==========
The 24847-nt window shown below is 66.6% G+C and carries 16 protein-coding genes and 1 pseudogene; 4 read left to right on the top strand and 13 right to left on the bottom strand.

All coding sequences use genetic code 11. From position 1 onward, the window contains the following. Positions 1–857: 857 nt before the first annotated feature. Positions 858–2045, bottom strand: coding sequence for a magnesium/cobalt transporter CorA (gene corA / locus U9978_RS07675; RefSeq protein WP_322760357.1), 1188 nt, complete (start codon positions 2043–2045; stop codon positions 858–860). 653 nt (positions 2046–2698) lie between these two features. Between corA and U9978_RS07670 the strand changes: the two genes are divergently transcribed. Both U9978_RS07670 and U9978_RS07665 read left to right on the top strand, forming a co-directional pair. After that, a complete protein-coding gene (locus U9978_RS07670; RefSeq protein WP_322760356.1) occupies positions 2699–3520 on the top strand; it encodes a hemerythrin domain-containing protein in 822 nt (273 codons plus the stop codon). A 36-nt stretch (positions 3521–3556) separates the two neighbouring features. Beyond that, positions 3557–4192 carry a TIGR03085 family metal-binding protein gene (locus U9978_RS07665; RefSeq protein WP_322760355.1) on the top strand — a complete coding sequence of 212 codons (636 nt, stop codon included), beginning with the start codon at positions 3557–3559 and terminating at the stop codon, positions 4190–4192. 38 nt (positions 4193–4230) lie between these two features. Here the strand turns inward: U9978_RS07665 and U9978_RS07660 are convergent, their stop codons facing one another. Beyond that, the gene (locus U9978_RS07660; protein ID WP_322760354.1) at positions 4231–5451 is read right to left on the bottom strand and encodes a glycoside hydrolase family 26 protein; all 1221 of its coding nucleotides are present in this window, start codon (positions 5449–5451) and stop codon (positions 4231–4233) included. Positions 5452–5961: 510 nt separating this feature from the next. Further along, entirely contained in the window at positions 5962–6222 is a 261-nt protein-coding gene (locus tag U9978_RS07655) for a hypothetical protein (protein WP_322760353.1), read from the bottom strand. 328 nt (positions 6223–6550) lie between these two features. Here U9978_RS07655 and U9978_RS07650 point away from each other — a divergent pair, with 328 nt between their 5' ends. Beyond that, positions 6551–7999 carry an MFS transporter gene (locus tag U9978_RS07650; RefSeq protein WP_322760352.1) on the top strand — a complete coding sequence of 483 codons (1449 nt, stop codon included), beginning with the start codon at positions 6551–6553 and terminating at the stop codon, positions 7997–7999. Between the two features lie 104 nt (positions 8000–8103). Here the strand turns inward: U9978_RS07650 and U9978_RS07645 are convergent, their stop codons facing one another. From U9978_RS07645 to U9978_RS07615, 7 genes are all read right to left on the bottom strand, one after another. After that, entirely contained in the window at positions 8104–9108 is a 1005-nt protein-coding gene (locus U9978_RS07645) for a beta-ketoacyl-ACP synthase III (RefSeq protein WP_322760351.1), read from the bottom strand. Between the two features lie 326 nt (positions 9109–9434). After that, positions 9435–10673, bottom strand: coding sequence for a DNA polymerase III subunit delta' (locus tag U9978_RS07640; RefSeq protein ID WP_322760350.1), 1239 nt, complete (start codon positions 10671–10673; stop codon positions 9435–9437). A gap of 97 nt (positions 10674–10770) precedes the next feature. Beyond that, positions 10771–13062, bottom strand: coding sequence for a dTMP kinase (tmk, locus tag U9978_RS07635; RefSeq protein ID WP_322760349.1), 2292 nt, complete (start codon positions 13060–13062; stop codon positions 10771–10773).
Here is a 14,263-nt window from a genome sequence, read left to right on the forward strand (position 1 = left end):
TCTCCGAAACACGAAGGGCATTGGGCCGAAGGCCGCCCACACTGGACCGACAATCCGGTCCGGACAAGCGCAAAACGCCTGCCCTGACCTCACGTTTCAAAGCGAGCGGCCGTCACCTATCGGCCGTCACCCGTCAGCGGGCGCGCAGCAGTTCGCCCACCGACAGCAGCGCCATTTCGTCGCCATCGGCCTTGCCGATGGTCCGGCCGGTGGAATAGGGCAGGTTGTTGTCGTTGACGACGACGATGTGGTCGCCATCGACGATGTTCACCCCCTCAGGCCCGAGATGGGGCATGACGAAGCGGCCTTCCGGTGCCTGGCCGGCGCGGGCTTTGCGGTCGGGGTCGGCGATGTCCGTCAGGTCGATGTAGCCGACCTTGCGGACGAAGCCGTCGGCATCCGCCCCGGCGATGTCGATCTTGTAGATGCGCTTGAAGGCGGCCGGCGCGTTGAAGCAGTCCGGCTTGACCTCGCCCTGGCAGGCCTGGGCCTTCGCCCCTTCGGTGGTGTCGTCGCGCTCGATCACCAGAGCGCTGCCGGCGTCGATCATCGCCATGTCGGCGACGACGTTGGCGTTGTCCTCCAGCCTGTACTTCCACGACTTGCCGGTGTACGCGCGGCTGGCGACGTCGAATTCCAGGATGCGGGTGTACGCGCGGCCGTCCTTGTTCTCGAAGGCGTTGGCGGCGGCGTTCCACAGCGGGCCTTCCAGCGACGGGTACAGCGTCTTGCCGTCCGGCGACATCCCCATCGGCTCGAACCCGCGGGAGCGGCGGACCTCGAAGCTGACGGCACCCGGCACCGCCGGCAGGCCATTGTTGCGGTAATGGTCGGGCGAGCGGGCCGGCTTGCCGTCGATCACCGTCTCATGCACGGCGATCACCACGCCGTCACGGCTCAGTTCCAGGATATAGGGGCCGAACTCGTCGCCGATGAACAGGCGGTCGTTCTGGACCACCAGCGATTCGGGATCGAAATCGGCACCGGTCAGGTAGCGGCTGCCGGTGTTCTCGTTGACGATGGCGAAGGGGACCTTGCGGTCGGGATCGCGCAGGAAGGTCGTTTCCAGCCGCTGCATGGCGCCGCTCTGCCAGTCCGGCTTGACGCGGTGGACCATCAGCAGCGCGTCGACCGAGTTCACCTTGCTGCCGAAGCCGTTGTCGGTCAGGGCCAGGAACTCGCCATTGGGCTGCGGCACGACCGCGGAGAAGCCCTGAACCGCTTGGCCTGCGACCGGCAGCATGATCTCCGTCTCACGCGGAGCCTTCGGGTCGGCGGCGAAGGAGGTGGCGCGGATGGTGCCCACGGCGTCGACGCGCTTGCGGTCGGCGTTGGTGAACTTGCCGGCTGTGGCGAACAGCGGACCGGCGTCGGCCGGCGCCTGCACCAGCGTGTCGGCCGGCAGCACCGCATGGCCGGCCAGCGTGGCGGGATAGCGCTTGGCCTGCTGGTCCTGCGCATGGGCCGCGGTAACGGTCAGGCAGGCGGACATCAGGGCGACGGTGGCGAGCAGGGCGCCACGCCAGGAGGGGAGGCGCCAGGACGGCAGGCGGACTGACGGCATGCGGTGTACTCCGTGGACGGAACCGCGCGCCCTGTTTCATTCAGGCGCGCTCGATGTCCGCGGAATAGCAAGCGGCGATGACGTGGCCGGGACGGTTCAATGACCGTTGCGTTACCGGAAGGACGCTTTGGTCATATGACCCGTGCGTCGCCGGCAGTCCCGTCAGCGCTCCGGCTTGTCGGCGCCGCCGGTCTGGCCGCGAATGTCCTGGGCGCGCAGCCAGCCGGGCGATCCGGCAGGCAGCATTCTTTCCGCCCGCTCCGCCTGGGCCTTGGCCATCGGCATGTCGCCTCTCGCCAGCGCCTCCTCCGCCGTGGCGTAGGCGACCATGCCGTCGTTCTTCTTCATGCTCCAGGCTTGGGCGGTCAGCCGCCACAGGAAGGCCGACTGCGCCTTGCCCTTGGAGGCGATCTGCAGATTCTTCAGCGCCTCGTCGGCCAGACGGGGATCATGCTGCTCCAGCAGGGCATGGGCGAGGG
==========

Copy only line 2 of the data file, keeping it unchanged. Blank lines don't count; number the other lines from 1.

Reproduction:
All coding sequences use genetic code 11. From position 1 onward, the window contains the following. Positions 1–857: 857 nt before the first annotated feature. Positions 858–2045, bottom strand: coding sequence for a magnesium/cobalt transporter CorA (gene corA / locus U9978_RS07675; RefSeq protein WP_322760357.1), 1188 nt, complete (start codon positions 2043–2045; stop codon positions 858–860). 653 nt (positions 2046–2698) lie between these two features. Between corA and U9978_RS07670 the strand changes: the two genes are divergently transcribed. Both U9978_RS07670 and U9978_RS07665 read left to right on the top strand, forming a co-directional pair. After that, a complete protein-coding gene (locus U9978_RS07670; RefSeq protein WP_322760356.1) occupies positions 2699–3520 on the top strand; it encodes a hemerythrin domain-containing protein in 822 nt (273 codons plus the stop codon). A 36-nt stretch (positions 3521–3556) separates the two neighbouring features. Beyond that, positions 3557–4192 carry a TIGR03085 family metal-binding protein gene (locus U9978_RS07665; RefSeq protein WP_322760355.1) on the top strand — a complete coding sequence of 212 codons (636 nt, stop codon included), beginning with the start codon at positions 3557–3559 and terminating at the stop codon, positions 4190–4192. 38 nt (positions 4193–4230) lie between these two features. Here the strand turns inward: U9978_RS07665 and U9978_RS07660 are convergent, their stop codons facing one another. Beyond that, the gene (locus U9978_RS07660; protein ID WP_322760354.1) at positions 4231–5451 is read right to left on the bottom strand and encodes a glycoside hydrolase family 26 protein; all 1221 of its coding nucleotides are present in this window, start codon (positions 5449–5451) and stop codon (positions 4231–4233) included. Positions 5452–5961: 510 nt separating this feature from the next. Further along, entirely contained in the window at positions 5962–6222 is a 261-nt protein-coding gene (locus tag U9978_RS07655) for a hypothetical protein (protein WP_322760353.1), read from the bottom strand. 328 nt (positions 6223–6550) lie between these two features. Here U9978_RS07655 and U9978_RS07650 point away from each other — a divergent pair, with 328 nt between their 5' ends. Beyond that, positions 6551–7999 carry an MFS transporter gene (locus tag U9978_RS07650; RefSeq protein WP_322760352.1) on the top strand — a complete coding sequence of 483 codons (1449 nt, stop codon included), beginning with the start codon at positions 6551–6553 and terminating at the stop codon, positions 7997–7999. Between the two features lie 104 nt (positions 8000–8103). Here the strand turns inward: U9978_RS07650 and U9978_RS07645 are convergent, their stop codons facing one another. From U9978_RS07645 to U9978_RS07615, 7 genes are all read right to left on the bottom strand, one after another. After that, entirely contained in the window at positions 8104–9108 is a 1005-nt protein-coding gene (locus U9978_RS07645) for a beta-ketoacyl-ACP synthase III (RefSeq protein WP_322760351.1), read from the bottom strand. Between the two features lie 326 nt (positions 9109–9434). After that, positions 9435–10673, bottom strand: coding sequence for a DNA polymerase III subunit delta' (locus tag U9978_RS07640; RefSeq protein ID WP_322760350.1), 1239 nt, complete (start codon positions 10671–10673; stop codon positions 9435–9437). A gap of 97 nt (positions 10674–10770) precedes the next feature. Beyond that, positions 10771–13062, bottom strand: coding sequence for a dTMP kinase (tmk, locus tag U9978_RS07635; RefSeq protein ID WP_322760349.1), 2292 nt, complete (start codon positions 13060–13062; stop codon positions 10771–10773).